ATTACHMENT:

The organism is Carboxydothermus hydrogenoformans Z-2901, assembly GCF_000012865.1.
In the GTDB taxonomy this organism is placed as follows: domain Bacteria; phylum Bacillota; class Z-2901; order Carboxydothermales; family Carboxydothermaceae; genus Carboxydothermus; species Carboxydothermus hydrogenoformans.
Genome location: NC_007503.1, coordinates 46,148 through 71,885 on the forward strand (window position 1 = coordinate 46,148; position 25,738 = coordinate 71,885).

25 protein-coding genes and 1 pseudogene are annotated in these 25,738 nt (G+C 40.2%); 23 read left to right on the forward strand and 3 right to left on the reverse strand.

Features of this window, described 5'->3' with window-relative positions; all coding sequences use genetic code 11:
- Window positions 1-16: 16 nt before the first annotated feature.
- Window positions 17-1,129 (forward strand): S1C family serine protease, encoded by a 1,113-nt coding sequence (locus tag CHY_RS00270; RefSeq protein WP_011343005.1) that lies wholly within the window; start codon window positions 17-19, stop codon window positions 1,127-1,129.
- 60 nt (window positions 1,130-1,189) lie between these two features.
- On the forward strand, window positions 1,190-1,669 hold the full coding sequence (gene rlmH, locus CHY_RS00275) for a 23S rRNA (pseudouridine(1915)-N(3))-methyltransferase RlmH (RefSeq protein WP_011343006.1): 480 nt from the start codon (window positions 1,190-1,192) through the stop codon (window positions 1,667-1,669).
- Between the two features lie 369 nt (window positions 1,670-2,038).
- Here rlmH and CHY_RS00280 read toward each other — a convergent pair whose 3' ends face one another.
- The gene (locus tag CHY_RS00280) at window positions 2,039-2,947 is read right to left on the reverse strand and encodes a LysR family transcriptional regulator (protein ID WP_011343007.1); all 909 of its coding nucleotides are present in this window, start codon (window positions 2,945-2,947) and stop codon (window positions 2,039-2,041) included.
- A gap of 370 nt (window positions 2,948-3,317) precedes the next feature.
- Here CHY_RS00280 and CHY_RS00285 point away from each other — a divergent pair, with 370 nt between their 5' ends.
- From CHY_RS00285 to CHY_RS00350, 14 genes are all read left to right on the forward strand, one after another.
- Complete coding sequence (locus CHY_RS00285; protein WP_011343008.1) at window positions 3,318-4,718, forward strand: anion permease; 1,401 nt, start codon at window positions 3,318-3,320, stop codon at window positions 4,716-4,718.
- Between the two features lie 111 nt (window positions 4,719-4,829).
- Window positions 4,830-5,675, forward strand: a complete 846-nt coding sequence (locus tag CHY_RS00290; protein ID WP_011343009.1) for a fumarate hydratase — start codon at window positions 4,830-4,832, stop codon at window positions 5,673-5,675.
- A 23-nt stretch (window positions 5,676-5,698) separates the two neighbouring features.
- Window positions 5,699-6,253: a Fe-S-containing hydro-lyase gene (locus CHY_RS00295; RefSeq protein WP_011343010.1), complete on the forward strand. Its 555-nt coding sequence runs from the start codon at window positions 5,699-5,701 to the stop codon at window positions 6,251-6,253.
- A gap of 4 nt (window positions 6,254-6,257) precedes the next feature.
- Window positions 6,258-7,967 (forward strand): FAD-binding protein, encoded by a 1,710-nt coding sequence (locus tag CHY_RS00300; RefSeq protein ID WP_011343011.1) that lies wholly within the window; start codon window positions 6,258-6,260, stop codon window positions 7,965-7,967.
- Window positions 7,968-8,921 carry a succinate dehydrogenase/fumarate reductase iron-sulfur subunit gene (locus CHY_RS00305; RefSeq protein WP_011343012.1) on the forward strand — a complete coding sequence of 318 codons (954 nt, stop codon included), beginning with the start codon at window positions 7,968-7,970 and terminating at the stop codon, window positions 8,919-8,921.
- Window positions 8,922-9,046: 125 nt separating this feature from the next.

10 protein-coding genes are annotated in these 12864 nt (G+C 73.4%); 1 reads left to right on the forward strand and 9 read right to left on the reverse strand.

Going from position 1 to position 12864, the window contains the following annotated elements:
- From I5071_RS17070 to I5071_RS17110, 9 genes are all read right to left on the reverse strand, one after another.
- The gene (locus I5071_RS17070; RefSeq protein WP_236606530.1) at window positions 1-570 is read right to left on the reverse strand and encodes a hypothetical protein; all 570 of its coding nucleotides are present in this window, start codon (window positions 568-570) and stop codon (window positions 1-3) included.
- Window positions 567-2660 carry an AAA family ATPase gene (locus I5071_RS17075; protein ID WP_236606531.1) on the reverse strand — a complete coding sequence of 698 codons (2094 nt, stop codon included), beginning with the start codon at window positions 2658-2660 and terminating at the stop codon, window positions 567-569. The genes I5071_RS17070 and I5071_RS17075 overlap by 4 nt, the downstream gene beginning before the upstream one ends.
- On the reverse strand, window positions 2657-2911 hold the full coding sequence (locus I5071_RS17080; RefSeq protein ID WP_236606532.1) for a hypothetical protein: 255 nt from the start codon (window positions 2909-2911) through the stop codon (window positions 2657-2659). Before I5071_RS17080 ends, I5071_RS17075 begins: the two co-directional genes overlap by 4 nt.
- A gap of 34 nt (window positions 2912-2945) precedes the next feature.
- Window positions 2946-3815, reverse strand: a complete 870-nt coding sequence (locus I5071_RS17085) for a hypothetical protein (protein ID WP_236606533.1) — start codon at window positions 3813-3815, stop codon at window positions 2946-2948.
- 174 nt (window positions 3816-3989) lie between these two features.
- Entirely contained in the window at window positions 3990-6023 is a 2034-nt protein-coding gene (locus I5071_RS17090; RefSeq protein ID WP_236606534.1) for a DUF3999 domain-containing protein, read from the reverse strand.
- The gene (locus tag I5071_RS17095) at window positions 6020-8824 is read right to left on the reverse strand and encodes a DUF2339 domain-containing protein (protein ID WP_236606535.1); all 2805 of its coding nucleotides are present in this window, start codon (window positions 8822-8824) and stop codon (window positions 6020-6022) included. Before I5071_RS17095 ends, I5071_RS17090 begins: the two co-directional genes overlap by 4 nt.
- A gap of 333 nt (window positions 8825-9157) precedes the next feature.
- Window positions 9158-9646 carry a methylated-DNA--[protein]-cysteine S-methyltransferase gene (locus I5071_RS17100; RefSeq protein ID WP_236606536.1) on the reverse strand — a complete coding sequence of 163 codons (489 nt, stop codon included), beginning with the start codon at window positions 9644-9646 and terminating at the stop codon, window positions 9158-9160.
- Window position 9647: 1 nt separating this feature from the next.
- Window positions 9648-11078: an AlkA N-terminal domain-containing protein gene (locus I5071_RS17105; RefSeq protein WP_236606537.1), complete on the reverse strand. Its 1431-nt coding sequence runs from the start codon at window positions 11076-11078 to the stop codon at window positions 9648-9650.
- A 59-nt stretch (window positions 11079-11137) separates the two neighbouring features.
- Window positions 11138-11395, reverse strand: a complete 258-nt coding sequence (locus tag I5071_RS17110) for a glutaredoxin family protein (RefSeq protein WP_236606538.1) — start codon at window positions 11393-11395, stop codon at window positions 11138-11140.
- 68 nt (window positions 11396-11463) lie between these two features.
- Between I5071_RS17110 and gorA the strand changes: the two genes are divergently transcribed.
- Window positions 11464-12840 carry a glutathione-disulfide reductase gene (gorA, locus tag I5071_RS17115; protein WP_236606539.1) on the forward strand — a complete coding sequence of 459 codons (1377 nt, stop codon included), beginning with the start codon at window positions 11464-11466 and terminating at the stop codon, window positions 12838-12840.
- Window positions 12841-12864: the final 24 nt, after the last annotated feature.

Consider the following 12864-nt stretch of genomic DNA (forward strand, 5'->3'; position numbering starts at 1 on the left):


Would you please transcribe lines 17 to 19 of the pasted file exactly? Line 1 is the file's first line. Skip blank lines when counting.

- Between the two features lie 111 nt (window positions 4,719-4,829).
- Window positions 4,830-5,675, forward strand: a complete 846-nt coding sequence (locus tag CHY_RS00290; protein ID WP_011343009.1) for a fumarate hydratase — start codon at window positions 4,830-4,832, stop codon at window positions 5,673-5,675.
- A 23-nt stretch (window positions 5,676-5,698) separates the two neighbouring features.